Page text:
The further the Canadiens get from that dynasty 70’s team the more irrational the fans seem to get. There has been a tendency by the fans to mock the opposing teams that weren’t there when Montreal was great. The fans at one time seemed to respect their opponents and appreciate good play. As the losing years mount up that discernment and civility seems to be vanishing.

Unfortunately their treatment of their own players has gotten worse too. Carey Price came burdened with the curse of great expectations. A first round, fifth overall pick, he was a WHL best goalie winner. He was also chosen as the best Canadian junior goalie. He won a gold medal at the world juniors and was picked as the best goalie and MVP of the tournament.

Price came into the AHL to play professional hockey and after only two regular season games stormed through the playoffs, leading the Hamilton Bulldogs to an AHL championship and winning the playoff MVP award.

Price was supposed to be George Vezina, George Hainsworth, Bill Durnan, Jacques Plante, Ken Dryden, and Patrick Roy all rolled into one. Well he hasn’t been and he won’t be, because nobody can be that.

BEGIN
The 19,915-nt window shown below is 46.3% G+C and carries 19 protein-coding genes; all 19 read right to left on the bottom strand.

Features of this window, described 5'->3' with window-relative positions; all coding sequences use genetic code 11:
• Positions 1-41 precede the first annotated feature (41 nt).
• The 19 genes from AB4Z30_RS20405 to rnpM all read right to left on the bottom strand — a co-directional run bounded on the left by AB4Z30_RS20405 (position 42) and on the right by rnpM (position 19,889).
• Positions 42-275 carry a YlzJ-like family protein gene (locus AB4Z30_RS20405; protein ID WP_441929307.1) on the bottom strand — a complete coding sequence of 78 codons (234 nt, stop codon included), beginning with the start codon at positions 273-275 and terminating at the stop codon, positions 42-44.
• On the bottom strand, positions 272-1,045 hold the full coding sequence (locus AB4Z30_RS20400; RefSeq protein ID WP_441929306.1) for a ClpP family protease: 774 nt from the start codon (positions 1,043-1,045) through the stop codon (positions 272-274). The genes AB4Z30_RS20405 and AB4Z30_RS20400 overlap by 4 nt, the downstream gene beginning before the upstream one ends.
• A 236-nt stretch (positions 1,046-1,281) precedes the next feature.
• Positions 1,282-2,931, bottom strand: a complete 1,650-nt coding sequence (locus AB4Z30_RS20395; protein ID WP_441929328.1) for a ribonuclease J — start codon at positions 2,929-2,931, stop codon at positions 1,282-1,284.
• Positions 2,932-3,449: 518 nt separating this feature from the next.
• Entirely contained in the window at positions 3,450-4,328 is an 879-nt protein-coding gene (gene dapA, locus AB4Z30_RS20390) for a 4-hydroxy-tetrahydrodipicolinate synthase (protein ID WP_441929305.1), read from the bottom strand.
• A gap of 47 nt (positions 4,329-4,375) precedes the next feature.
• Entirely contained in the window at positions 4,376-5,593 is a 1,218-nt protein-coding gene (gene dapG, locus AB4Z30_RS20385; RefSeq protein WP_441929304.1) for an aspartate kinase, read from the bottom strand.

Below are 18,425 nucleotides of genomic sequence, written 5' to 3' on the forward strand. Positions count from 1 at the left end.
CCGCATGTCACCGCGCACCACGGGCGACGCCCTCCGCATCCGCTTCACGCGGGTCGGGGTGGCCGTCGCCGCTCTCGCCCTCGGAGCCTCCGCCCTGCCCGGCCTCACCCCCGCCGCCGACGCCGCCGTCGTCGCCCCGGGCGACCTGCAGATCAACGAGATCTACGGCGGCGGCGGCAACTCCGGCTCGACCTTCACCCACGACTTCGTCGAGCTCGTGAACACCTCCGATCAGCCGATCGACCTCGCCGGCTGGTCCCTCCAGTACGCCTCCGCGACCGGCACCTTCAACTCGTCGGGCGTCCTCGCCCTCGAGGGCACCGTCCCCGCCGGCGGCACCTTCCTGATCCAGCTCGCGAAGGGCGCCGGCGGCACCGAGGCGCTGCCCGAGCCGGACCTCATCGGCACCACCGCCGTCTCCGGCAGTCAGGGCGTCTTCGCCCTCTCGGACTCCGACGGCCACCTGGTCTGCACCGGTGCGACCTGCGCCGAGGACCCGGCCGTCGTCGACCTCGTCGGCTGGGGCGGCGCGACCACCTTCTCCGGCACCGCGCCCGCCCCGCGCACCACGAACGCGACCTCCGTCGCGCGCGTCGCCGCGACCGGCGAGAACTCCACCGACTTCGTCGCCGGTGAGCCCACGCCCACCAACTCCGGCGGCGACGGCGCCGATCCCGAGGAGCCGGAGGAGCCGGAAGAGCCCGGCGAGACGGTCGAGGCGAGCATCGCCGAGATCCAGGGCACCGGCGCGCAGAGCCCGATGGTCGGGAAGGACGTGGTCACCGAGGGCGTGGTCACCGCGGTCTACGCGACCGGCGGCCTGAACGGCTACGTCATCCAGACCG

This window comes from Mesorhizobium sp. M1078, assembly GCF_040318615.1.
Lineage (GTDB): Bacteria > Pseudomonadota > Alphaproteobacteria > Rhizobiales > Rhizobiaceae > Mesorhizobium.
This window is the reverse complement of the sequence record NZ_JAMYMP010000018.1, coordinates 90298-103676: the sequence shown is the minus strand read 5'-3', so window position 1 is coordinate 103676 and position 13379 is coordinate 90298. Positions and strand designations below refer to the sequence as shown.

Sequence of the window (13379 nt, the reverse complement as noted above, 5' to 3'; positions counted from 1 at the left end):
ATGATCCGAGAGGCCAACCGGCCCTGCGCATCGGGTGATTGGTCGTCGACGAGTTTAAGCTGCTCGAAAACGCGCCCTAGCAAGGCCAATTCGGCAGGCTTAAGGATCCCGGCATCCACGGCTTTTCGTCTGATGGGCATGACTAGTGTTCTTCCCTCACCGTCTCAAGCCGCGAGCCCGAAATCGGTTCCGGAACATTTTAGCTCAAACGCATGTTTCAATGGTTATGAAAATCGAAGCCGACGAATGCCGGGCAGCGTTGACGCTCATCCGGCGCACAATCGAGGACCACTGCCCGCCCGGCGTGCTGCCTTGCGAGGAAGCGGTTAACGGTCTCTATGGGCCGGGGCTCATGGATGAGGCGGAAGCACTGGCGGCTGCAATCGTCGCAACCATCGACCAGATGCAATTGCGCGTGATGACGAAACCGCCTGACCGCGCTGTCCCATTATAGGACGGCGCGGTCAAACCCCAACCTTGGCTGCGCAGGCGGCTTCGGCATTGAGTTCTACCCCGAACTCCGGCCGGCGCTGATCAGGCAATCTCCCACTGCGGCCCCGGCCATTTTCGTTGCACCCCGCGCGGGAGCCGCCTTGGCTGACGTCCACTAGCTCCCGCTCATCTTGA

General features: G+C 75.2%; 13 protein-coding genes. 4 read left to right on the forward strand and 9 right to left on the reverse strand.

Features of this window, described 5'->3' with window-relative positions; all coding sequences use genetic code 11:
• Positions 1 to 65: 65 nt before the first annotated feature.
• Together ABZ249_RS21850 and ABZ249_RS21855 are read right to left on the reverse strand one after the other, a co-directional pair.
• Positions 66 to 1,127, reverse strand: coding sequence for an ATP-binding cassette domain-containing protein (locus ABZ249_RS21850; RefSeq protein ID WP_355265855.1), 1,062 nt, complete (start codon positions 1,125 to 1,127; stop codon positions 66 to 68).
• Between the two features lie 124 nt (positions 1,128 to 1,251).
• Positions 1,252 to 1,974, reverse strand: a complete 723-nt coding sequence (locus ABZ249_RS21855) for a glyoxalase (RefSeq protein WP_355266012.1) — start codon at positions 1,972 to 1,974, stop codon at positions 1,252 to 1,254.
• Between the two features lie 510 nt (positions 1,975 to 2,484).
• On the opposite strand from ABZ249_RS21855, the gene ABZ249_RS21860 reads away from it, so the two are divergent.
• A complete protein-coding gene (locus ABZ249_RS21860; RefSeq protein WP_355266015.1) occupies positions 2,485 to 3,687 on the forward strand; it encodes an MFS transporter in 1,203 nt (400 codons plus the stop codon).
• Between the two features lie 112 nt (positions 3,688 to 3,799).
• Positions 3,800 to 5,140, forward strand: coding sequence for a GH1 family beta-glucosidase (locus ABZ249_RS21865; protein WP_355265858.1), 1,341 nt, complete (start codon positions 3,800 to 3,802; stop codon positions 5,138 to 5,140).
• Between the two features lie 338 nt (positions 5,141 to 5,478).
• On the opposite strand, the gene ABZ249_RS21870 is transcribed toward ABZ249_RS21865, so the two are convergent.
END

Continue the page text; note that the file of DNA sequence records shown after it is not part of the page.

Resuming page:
The same Montreal fans that apparently venerate a goalie who quit on the organization and left it to wallow in mediocrity doesn’t have the time to wait for 22-year-old Carey Price to get his game together.

Part of the frustration with Price is the fact that the other goalie, Jaroslav Halak, has proved to be great so far in his young career. He’s thrived in Montreal’s defensively challenged environment, where Price has, on occasions, wilted.

On at least three separate occasions Halak has won the starting job from Price. Technically Halak was also better than Huet in 2006-07. He almost managed to will that bad Habs team into the playoffs.  Despite Halak's great performance, which dragged Montreal back into playoff contention, Huet was put in to play the last game of the season versus Toronto. He was horrible and the Canadiens finished just out of the playoffs after losing 6-5 to Toronto. This was all because of an apparent lack of faith in Halak on behalf of the management.